• told by God to go up to Jerusalem to inform the apostles of his commission by God to preach to the Gentiles (see Galatians 1:15-2:10)

None of the above would have happened, however, were it not for Jesus's revelation of himself to Paul on that fateful day when Paul, then Saul, was wending his way to Damascus to arrest more followers of the Way, and Jesus revealed Himself to Saul, first as a light from heaven and then as an audible voice (Acts 9:3-6).

According to Paul's testimony before Governor Festus and King Agrippa, God gave Paul, the master of rhetorical questions, a rhetorical question of His own:

Saul, Saul, why are you persecuting Me? It is hard for you to kick against the goads (Acts 26:14 RSV).

And so finally, we come to an answer to your question, which is simply an iteration of my first paragraph: God is the greatest preacher, and has both the ability and the right to bypass human instrumentality (e.g., the words of preachers, teachers, apostles, and prophets) and break through with His will and Word by way of special revelation to anyone he chooses, at any time, any place, and in any circumstance.

As important as preachers and servants of the Word are, their importance pales in comparison to the power, primacy, and permanence of the living and abiding Word of God.


Paul does not contradict himself, for he had heard the preaching even before the theophany on the way of Damascus.

Was not Paul persecuting Christians? Was not he organising on a legal basis their stoning? Was not he listening to Stephen's blessing his own murderers and stoners, among them Paul himself, "Lord forgive them, for they do not know what they are doing" (Acts 7:60)? Yes, he was doing all those things, and that means that he both knew the doctrine (that taught the Messiah-ship of Jesus) he was persecuting, and also had seen the supreme nay divine moral standing of the persecuted, who could bless their murderers even.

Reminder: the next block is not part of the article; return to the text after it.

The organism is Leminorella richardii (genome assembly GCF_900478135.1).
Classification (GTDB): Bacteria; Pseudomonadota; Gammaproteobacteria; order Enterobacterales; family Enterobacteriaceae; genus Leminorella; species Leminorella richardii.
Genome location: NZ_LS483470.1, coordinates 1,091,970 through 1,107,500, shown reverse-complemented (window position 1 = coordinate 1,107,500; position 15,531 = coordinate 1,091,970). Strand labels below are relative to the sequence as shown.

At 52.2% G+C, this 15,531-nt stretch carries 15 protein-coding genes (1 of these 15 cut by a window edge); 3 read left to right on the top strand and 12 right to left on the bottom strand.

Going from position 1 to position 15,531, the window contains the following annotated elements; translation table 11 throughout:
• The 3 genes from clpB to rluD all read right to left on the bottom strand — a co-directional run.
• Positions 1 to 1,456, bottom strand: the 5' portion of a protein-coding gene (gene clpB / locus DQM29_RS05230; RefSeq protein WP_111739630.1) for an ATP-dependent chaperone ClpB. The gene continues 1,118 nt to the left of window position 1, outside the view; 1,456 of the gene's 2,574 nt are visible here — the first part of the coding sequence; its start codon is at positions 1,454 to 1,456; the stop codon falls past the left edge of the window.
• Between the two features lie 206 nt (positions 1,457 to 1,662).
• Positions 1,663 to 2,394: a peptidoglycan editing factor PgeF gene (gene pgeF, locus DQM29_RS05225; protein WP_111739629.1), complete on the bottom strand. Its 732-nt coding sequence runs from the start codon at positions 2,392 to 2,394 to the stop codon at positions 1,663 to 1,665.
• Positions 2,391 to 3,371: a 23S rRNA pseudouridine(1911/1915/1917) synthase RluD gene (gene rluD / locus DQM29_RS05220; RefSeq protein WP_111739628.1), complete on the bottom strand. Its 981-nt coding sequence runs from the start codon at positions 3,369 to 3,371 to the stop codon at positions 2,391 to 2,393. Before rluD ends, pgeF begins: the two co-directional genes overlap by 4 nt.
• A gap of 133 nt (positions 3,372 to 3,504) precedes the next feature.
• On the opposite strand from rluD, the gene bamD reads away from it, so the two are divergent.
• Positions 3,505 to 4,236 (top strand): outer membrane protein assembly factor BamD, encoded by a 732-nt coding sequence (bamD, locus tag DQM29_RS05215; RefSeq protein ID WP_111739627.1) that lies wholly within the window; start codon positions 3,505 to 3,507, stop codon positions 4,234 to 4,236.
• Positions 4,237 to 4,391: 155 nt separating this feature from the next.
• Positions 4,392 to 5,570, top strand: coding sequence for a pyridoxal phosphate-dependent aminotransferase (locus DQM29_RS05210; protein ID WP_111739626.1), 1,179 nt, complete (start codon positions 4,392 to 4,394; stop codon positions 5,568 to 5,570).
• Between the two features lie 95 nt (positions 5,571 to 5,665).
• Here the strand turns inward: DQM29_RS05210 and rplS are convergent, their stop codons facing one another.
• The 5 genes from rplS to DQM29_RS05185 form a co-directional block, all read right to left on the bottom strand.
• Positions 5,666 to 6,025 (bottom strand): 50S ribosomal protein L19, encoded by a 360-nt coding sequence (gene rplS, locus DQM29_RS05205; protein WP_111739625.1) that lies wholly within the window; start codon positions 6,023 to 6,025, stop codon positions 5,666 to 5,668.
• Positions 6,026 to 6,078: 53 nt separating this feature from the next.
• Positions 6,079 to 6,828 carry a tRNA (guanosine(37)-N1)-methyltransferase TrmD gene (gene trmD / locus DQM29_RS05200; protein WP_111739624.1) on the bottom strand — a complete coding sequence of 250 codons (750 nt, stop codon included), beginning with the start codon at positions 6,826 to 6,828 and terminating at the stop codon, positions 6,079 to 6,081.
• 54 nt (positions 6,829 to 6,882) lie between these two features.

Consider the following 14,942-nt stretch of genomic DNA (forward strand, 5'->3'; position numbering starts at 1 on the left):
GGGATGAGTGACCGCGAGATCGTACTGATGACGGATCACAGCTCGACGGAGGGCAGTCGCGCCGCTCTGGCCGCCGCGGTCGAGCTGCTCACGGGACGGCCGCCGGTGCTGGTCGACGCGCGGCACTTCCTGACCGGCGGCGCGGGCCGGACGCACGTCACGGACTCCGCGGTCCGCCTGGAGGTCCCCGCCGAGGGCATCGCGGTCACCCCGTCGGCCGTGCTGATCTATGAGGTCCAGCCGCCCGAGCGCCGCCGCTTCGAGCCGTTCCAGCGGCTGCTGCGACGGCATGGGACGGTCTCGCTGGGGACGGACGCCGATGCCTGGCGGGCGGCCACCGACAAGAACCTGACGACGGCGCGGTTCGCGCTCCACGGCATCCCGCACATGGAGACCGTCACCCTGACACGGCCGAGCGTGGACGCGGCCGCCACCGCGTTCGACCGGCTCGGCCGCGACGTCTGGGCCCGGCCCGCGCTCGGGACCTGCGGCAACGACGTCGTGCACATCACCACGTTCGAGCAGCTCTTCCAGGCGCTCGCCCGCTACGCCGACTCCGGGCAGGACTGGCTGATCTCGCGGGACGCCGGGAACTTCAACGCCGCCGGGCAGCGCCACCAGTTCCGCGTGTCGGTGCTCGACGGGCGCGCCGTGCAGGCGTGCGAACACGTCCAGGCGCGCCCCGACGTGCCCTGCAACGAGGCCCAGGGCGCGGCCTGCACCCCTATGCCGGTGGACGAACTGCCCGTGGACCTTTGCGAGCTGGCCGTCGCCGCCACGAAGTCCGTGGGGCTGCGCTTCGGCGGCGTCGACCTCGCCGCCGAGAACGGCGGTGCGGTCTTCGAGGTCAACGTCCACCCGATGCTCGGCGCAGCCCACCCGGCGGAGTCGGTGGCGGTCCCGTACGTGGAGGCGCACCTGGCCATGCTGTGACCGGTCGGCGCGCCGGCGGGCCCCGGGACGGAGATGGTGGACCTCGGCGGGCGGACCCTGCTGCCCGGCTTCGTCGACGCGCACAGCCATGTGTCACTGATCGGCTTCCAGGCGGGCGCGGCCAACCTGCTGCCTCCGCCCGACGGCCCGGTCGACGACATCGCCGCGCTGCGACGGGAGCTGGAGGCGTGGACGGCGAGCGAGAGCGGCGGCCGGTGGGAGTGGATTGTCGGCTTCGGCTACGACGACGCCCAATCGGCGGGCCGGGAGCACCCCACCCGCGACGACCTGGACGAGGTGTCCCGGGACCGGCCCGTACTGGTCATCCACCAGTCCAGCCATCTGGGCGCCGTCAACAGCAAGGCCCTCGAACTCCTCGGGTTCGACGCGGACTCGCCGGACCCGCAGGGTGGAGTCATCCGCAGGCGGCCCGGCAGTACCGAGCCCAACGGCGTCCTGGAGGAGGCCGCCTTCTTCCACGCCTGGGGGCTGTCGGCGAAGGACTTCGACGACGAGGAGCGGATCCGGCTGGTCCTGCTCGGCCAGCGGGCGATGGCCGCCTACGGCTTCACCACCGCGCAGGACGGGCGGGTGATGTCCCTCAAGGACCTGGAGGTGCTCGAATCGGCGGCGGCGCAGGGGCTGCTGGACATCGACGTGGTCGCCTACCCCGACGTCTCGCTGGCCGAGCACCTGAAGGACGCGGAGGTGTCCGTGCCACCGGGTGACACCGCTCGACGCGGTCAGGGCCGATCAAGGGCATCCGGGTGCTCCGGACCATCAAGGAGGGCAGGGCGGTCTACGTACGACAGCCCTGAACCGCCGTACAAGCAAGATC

All these was vivid in Paul and working in Paul, and he struggled on the one hand with his previous conviction that Christians were dangerous heretics (this conviction symbolised as a "kicking foot") and his new doubt that such people who bless their murderers cannot in principle be deceivers and fanatics (this inspirational doubt symbolised by the "goads"): therefore the theophany on the way of Damascus was not an "out of blue" occurrence for Paul, but a crowning, a salutary culmination of his inner struggle against truth hatching in his heart; exactly this is expressed in the words of the Saviour in this theophany "Saul, Saul, why are you persecuting me? Is it difficult for you to kick against goads?" (Acts 9:4).

Thus, preaching is necessary and Paul had this necessary stage. The personal theophany is not absolutely necessary and many a convert remain good Christians without such theophanies, for Jesus Himself tells the disciples that they are more blessed who believe without seeing (John 20:29) and without signs and wonders (cf. Matthew 16:4; John 4:48).